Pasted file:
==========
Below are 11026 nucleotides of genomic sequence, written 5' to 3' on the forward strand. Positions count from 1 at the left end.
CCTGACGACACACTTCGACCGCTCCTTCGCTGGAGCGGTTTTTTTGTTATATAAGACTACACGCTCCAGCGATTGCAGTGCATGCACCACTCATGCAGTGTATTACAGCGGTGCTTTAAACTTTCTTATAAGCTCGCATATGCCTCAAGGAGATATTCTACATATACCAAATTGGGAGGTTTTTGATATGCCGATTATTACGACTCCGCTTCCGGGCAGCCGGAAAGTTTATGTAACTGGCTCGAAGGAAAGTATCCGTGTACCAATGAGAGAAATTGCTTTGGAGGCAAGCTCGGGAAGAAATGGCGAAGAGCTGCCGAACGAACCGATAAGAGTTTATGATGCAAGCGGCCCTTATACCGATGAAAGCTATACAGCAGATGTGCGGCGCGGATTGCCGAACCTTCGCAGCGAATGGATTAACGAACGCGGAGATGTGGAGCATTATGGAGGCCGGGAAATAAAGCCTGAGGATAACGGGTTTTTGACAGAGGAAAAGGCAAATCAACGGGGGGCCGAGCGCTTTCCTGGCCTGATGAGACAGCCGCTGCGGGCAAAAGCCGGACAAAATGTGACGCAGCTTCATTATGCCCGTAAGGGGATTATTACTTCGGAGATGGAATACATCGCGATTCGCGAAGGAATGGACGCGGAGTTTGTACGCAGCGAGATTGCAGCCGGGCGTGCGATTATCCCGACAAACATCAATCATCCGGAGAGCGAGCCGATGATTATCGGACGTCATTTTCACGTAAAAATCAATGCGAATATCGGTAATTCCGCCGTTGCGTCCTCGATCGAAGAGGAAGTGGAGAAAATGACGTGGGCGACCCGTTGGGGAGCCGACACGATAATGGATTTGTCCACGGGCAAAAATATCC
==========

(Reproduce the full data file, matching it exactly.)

Below are 11026 nucleotides of genomic sequence, written 5' to 3' on the forward strand. Positions count from 1 at the left end.
CCTGACGACACACTTCGACCGCTCCTTCGCTGGAGCGGTTTTTTTGTTATATAAGACTACACGCTCCAGCGATTGCAGTGCATGCACCACTCATGCAGTGTATTACAGCGGTGCTTTAAACTTTCTTATAAGCTCGCATATGCCTCAAGGAGATATTCTACATATACCAAATTGGGAGGTTTTTGATATGCCGATTATTACGACTCCGCTTCCGGGCAGCCGGAAAGTTTATGTAACTGGCTCGAAGGAAAGTATCCGTGTACCAATGAGAGAAATTGCTTTGGAGGCAAGCTCGGGAAGAAATGGCGAAGAGCTGCCGAACGAACCGATAAGAGTTTATGATGCAAGCGGCCCTTATACCGATGAAAGCTATACAGCAGATGTGCGGCGCGGATTGCCGAACCTTCGCAGCGAATGGATTAACGAACGCGGAGATGTGGAGCATTATGGAGGCCGGGAAATAAAGCCTGAGGATAACGGGTTTTTGACAGAGGAAAAGGCAAATCAACGGGGGGCCGAGCGCTTTCCTGGCCTGATGAGACAGCCGCTGCGGGCAAAAGCCGGACAAAATGTGACGCAGCTTCATTATGCCCGTAAGGGGATTATTACTTCGGAGATGGAATACATCGCGATTCGCGAAGGAATGGACGCGGAGTTTGTACGCAGCGAGATTGCAGCCGGGCGTGCGATTATCCCGACAAACATCAATCATCCGGAGAGCGAGCCGATGATTATCGGACGTCATTTTCACGTAAAAATCAATGCGAATATCGGTAATTCCGCCGTTGCGTCCTCGATCGAAGAGGAAGTGGAGAAAATGACGTGGGCGACCCGTTGGGGAGCCGACACGATAATGGATTTGTCCACGGGCAAAAATATCC